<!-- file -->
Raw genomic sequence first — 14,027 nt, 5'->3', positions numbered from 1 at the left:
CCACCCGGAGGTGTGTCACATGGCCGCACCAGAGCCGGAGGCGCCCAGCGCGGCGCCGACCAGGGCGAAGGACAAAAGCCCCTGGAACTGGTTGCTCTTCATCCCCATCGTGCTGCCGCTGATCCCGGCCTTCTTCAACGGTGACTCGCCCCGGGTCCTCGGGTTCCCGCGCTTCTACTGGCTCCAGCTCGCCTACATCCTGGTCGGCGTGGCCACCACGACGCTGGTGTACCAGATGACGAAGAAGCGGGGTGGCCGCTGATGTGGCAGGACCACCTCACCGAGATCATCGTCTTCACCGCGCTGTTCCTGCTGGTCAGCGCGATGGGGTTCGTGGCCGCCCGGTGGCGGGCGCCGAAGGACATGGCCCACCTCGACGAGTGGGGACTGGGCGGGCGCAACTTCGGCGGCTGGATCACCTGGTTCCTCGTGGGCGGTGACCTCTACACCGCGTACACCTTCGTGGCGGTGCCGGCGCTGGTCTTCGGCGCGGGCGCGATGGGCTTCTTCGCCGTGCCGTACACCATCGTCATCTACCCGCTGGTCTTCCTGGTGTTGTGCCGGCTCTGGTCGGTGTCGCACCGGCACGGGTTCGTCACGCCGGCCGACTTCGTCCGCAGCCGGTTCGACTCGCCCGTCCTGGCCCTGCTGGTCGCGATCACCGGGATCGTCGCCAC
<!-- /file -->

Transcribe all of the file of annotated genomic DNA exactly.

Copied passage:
Raw genomic sequence first — 14,027 nt, 5'->3', positions numbered from 1 at the left:
CCACCCGGAGGTGTGTCACATGGCCGCACCAGAGCCGGAGGCGCCCAGCGCGGCGCCGACCAGGGCGAAGGACAAAAGCCCCTGGAACTGGTTGCTCTTCATCCCCATCGTGCTGCCGCTGATCCCGGCCTTCTTCAACGGTGACTCGCCCCGGGTCCTCGGGTTCCCGCGCTTCTACTGGCTCCAGCTCGCCTACATCCTGGTCGGCGTGGCCACCACGACGCTGGTGTACCAGATGACGAAGAAGCGGGGTGGCCGCTGATGTGGCAGGACCACCTCACCGAGATCATCGTCTTCACCGCGCTGTTCCTGCTGGTCAGCGCGATGGGGTTCGTGGCCGCCCGGTGGCGGGCGCCGAAGGACATGGCCCACCTCGACGAGTGGGGACTGGGCGGGCGCAACTTCGGCGGCTGGATCACCTGGTTCCTCGTGGGCGGTGACCTCTACACCGCGTACACCTTCGTGGCGGTGCCGGCGCTGGTCTTCGGCGCGGGCGCGATGGGCTTCTTCGCCGTGCCGTACACCATCGTCATCTACCCGCTGGTCTTCCTGGTGTTGTGCCGGCTCTGGTCGGTGTCGCACCGGCACGGGTTCGTCACGCCGGCCGACTTCGTCCGCAGCCGGTTCGACTCGCCCGTCCTGGCCCTGCTGGTCGCGATCACCGGGATCGTCGCCAC